AUSTIN, Texas (AP) — The smell of fresh paint still lingered inside the Texas Governor's Mansion on Wednesday as first lady Anita Perry described a portrait of state icon Sam Houston while announcing the completion of the restoration of the 156-year-old building.
"He's got his eyes watching everybody today," the first lady said of Houston's portrait while giving a tour of the mansion that was nearly destroyed in 2008 when someone threw a Molotov cocktail onto the porch. "He guards this home lovingly, and we're delighted that he's back where he should be," she said of the painting of Houston, who helped bring Texas into the United States and was later removed from the governor's office when he refused to swear allegiance to the Confederacy.
His painting hangs in a bright yellow room at the front of the house. The small parlor, like the rest of the mansion, has been fully restored, and Gov. Rick Perry and his family plan to move back in by the end of July. They have been staying in a leased home away from downtown Austin. The cost for the home was cut from $10,000 a month to $8,500 a month this year when the rent was renegotiated, according to the governor's office.
The restoration took more than four years to complete and cost $25 million, prompting criticism from some who said the money could have been better spent elsewhere. Texas lawmakers appropriated $21.5 million for the project, and the first lady raised $3.5 million from private donors.
Crews replaced the roof, made repairs to the mansion's exterior and renovated the kitchen, adding 1700 square feet to the mansion's west side. They installed rooftop solar panels and a geothermal heat pump to reduce energy costs.
The Perrys weren't living at the home at the time of the blaze, and no one was injured. The family moved out in October 2007 for a $10 million project to upgrade mechanical systems, including fire alarms, sprinkler systems, plumbing and wiring. The historic furniture and artifacts that normally decorate the mansion's rooms were not harmed because they had already been removed.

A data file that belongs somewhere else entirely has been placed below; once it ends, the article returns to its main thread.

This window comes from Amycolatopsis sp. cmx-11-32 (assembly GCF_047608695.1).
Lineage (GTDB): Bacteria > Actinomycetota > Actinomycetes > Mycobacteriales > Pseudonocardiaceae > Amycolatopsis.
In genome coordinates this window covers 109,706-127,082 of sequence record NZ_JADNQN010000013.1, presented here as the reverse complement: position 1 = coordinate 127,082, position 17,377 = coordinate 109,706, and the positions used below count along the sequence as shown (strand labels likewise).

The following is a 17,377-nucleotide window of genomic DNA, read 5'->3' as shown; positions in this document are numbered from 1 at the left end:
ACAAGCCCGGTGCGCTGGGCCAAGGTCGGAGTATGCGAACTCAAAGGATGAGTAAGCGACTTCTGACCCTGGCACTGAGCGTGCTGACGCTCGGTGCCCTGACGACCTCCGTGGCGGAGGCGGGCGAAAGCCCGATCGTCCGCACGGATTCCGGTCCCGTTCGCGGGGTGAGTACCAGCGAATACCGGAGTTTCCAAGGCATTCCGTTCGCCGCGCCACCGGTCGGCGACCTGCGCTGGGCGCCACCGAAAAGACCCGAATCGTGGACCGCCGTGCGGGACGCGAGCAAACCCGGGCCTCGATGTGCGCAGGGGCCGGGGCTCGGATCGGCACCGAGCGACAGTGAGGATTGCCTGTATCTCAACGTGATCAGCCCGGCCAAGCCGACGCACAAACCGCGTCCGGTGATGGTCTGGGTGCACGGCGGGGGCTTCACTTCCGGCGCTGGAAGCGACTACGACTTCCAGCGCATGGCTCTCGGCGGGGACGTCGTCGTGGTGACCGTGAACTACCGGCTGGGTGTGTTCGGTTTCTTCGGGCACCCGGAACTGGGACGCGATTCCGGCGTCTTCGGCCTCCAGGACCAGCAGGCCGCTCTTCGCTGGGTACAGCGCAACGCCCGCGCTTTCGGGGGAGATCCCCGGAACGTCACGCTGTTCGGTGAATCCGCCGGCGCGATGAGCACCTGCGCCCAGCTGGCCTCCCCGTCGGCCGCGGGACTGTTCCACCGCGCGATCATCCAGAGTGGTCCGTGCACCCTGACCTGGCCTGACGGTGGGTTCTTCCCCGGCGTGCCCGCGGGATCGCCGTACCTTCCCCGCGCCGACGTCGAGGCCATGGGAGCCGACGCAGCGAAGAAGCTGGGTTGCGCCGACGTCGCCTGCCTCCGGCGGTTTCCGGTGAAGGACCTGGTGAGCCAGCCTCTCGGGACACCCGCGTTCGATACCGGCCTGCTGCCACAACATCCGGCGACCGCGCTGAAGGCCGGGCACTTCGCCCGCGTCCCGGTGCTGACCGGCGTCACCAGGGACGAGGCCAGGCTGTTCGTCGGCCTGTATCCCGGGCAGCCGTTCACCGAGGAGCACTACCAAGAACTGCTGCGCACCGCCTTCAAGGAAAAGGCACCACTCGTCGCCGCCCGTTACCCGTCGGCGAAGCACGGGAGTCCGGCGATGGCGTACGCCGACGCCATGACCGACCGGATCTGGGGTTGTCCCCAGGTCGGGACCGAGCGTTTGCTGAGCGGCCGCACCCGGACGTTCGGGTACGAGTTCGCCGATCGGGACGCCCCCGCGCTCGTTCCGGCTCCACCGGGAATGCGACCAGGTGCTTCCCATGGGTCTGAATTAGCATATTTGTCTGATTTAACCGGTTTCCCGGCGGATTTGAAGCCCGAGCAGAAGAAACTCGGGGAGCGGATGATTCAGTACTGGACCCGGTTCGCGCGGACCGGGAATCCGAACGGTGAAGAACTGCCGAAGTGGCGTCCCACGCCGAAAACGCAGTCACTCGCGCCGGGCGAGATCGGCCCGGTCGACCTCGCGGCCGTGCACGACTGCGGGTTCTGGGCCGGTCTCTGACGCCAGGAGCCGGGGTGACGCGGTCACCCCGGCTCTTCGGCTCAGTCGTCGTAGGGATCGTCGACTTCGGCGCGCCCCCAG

The fire charred the columns that stand outside the mansion. The estimated 2 million gallons of water used to extinguish the fire caused parts of the roof to collapse.
The governor described being back in the mansion as "eerie," saying it looked exactly the way it did when he left in 2007. He likened the fire to a near-death experience for the building, which he said was minutes away from total destruction. Construction crews continued work on the southeast mansion grounds as the governor spoke.
The first lady said she had already started unpacking boxes in the family's private space on the second floor.
"I have a lot of work to do," she said.
Some have criticized the Legislature's decision to spend millions of dollars to renovate the mansion while many Texas residents live in poverty and without health care. Gov. Perry referenced the Bible, saying that "the poor will always be with us" and that he thinks the state does a good job balancing job creation and economic prosperity with the needs of the poor.
Asked if he was nervous about another attack on the mansion, Perry replied with a terse "no." More than a dozen state troopers stood guard on the mansion grounds, one block from the state Capitol, carrying assault rifles.
The two-story Greek Revival house has been the official home of every Texas governor, including Houston and George W. Bush, since it was completed in 1856.
"Absolutely we did the right thing by putting this grand Texas treasure back into the shape it is in today," Perry said.